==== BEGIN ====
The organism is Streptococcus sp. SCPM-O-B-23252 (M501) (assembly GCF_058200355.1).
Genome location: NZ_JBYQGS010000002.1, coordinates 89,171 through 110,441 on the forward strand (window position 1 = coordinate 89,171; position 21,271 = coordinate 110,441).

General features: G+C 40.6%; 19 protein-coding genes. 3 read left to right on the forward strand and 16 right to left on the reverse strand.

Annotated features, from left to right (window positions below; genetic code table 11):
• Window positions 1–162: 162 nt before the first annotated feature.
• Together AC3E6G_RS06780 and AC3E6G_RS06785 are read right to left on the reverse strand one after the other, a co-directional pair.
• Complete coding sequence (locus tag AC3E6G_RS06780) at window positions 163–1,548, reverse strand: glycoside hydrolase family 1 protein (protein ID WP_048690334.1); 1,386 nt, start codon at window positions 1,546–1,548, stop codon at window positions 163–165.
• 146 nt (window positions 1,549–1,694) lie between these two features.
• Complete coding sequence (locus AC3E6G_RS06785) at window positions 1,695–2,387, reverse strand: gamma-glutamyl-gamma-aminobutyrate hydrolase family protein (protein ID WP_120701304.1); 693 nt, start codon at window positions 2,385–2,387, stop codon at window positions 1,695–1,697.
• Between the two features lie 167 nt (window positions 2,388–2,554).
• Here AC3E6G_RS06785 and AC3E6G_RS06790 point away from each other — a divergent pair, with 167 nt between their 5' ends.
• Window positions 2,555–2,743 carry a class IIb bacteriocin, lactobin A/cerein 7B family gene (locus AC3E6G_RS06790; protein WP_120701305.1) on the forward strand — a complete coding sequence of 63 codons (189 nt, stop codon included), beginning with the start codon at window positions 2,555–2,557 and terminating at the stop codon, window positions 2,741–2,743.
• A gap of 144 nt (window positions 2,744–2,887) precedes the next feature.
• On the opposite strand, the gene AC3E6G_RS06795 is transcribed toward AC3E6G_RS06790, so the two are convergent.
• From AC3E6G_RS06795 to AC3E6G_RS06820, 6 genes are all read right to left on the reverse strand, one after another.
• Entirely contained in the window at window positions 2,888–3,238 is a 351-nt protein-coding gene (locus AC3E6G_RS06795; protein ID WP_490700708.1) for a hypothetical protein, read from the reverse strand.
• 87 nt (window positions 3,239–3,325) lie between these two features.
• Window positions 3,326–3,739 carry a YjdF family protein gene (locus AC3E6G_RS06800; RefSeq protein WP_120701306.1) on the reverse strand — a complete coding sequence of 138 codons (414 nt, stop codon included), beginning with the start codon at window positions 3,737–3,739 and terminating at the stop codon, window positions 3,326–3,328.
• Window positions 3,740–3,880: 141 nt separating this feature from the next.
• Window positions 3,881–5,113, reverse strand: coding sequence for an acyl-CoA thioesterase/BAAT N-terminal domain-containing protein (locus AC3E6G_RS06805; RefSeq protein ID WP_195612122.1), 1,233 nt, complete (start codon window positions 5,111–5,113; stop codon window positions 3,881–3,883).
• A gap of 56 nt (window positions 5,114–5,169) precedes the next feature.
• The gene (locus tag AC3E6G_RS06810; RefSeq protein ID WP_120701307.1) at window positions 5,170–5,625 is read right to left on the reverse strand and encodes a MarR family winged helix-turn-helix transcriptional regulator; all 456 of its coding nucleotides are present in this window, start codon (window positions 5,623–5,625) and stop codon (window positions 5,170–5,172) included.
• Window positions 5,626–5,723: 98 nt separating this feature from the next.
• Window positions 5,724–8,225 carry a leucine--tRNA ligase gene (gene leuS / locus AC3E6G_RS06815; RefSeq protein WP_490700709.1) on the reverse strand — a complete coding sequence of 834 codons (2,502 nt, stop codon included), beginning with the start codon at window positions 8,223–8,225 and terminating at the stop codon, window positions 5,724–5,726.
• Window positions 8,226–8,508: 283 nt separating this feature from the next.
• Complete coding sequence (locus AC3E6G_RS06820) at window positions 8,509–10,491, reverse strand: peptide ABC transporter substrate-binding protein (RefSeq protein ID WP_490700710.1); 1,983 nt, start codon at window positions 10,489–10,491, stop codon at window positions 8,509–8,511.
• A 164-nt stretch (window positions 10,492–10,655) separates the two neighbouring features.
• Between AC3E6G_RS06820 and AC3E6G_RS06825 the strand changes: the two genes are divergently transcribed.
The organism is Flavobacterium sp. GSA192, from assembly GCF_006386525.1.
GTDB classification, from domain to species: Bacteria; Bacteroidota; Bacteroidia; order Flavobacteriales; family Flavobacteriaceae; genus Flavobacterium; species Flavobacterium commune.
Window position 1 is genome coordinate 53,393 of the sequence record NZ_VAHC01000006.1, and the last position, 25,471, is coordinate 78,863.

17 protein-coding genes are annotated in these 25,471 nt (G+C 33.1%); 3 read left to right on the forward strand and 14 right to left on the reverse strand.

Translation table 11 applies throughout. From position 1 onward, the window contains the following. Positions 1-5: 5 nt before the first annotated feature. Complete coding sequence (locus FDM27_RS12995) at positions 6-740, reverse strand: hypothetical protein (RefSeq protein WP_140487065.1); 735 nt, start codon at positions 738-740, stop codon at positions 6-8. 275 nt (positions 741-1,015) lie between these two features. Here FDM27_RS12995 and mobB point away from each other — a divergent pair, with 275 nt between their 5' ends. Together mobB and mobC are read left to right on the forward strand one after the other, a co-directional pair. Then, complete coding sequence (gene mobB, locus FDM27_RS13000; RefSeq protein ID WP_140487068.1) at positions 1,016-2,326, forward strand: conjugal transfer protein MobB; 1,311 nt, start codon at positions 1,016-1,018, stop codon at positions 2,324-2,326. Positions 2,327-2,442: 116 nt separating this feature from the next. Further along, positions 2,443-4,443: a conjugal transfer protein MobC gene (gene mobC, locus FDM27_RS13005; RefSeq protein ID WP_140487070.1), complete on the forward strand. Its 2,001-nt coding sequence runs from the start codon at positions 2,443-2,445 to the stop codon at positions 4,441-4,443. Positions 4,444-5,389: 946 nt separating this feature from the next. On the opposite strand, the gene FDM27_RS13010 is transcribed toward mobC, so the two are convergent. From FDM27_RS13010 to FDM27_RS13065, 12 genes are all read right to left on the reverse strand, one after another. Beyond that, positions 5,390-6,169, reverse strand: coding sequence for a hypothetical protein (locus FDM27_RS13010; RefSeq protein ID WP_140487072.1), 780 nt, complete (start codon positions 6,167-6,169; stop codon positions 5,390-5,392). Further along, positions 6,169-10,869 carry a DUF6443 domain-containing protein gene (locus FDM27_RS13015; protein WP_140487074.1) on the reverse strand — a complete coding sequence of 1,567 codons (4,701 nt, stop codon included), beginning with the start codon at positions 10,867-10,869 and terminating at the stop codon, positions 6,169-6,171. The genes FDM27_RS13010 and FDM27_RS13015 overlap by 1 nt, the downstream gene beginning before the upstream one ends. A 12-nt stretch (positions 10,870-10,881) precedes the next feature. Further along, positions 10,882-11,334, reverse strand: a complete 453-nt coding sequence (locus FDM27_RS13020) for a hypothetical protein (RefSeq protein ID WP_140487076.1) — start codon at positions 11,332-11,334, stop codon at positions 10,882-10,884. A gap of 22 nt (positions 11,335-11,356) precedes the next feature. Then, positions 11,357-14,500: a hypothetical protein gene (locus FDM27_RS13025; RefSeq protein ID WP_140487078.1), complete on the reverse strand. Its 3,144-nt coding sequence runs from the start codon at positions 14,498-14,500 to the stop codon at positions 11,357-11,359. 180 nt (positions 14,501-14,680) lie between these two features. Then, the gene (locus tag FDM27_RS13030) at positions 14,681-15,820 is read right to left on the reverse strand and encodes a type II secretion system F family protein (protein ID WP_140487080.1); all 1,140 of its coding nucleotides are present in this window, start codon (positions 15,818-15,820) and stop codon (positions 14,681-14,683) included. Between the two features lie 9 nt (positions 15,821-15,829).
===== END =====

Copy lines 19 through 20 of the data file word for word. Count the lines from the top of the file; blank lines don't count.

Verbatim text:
• Window positions 3,740–3,880: 141 nt separating this feature from the next.
• Window positions 3,881–5,113, reverse strand: coding sequence for an acyl-CoA thioesterase/BAAT N-terminal domain-containing protein (locus AC3E6G_RS06805; RefSeq protein ID WP_195612122.1), 1,233 nt, complete (start codon window positions 5,111–5,113; stop codon window positions 3,881–3,883).